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To shorten to 725 words, omit paragraphs 8 and 9. (“Trump Junior’s account…herself”)

Trump, WikiLeaks and Russia

When a Fox News reporter asked Donald Trump about WikiLeaks founder Julian Assange back in 2010, just after Assange had released a huge cache of secret US diplomatic cables, the reality TV star had no doubts: “I think it’s disgraceful, I think there should be like the death penalty or something.”

Circumstances change, however, and smart people with big brains know when it’s time to switch sides. It was WikilLeaks, once again, that revealed the hacked emails from the Democratic National Committee that did such damage to Hillary Clinton’s campaign last summer. But Trump now readily accepts Assange’s word that he didn’t get those emails from the Russians.

Trump has been having a problem with the main US intelligence agencies, which unanimously insist that the Russians did indeed hack the DNC’s emails, and that they passed them to WikiLeaks (through an intermediary) in order to damage Clinton’s presidential election campaign. “Putin and the Russian government developed a clear preference for President-elect Trump,” as the joint intelligence report put it.

So Trump was very happy to be able to reply (in a tweet, of course) that “Assange… said Russians did not give him the info!” After all, what motive could Assange have for lying about it?

Well, there is the fact that Assange has been living in one room in the Ecuadorian Embassy in London for the past four years, in order to avoid being extradited to the United States on espionage charges that could get him up to 45 years in prison. Donald Trump is the one person who could make all that trouble go away, once he becomes the president, so doing him a favour now might be a wise move on Assange’s part.

Assange would not even have to lie outright, because the Russians would obviously never give him the emails directly. There would have to be one or more persons in between, because WikiLeaks is not in the business of taking leaks from governments. Assange might have strong suspicions about who originally hacked the DNC, but he did not necessarily go all out to confirm them.

Moreover, as Trump points out, the Central Intelligence Agency, the National Security Agency and the Federal Bureau of Investigation are the same organisations that cooked up the evidence for Saddam Hussein’s “weapons of mass destruction” so that President George W. Bush could invade Iraq.

Nevertheless, the US intelligence agencies are probably right to blame their Russian counterparts for the hacks that caused the Clinton campaign such problems. President Vladimir Putin has been quite open about preferring Trump to Clinton, and the leaks definitely gave a boost to Trump’s election campaign in late July and August.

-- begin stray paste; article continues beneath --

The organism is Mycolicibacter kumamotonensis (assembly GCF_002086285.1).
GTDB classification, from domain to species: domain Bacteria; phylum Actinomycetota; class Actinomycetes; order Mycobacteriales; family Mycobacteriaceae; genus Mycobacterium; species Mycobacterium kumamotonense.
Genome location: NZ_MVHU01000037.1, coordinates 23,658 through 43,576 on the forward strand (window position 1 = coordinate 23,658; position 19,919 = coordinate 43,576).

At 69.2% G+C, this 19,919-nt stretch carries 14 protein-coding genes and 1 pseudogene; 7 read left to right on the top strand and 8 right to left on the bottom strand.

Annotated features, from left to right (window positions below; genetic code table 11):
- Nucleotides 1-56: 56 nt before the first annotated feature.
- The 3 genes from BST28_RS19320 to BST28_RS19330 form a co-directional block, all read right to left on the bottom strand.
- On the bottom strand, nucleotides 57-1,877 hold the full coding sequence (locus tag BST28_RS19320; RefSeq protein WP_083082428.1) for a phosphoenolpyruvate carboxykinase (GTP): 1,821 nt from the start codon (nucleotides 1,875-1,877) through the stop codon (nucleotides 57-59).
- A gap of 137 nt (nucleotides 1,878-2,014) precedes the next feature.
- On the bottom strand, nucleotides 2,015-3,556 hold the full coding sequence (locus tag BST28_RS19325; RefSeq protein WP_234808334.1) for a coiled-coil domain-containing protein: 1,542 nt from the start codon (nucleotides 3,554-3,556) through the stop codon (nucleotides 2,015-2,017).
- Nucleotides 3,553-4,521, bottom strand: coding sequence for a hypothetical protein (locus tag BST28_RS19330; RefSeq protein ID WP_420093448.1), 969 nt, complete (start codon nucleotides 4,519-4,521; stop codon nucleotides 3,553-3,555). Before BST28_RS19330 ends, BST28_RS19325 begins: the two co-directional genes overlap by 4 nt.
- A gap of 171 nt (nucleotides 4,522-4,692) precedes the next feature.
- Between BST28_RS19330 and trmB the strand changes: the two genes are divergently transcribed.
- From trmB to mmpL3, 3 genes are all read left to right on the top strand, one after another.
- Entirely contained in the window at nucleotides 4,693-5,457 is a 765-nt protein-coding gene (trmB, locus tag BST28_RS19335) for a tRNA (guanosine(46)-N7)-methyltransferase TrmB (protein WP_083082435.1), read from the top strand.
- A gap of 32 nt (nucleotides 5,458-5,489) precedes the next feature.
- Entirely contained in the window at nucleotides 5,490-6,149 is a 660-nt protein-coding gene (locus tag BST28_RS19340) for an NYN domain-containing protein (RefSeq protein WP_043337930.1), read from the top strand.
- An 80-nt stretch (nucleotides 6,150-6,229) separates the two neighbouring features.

On the other hand, that happened so long before the actual vote in November that it’s impossible to say if it had any effect on the outcome.

The event that probably did give Trump his very narrow margin of victory (100,000 votes spread between three key swing states) was FBI director James Comey’s bizarre decision to declare that Hillary Clinton was facing another investigation only eleven days before the vote.

It’s all might-have-beens, and the only reason it has become controversial is Trump’s extremely thin skin. He is questioning the intelligence services’ conclusions about Russian interference because he believes (wrongly) that they undermine the validity of his election victory. But his strong sympathy for the Russian position, though driven by perceived personal interests, is a refreshing break from the usual Washington paranoia.

He said it himself (in another tweet): “Having a good relationship with Russia is a good thing, not a bad thing. Only stupid people or fools would think that it is bad. We have enough problems around the world without yet another one.”

This is a perfectly reasonable statement. Trump’s views on China give cause for alarm, but his desire for a reconciliation with Russia makes more sense than the reflex hostility that both Hillary Clinton and the US intelligence services bring to the relationship. Vladimir Putin is a player, and sometimes he plays rough, but his recent meddling in the American election is far less than the massive US interference in Russian elections in the 1990s.

In seeking a rapprochement with Moscow, Trump should not make the mistake of accepting Russia’s illegal annexation of Crimea. Changing borders by force (even if most of the local population approves of it) has been banned by international law for more than half a century, and we should not start making exceptions to that rule now.

But while the United States never accepted the old Soviet Union’s illegal annexation of the Baltic states in 1940, it did not let that stand in the way of improving the US-Soviet relationship as the Cold War drew to an end.

There is much that the United States and Russia could usefully cooperate on now, starting with putting an end to the war in Syria. On this issue, at least, Trump is right and Obama, Clinton and the spooks are wrong.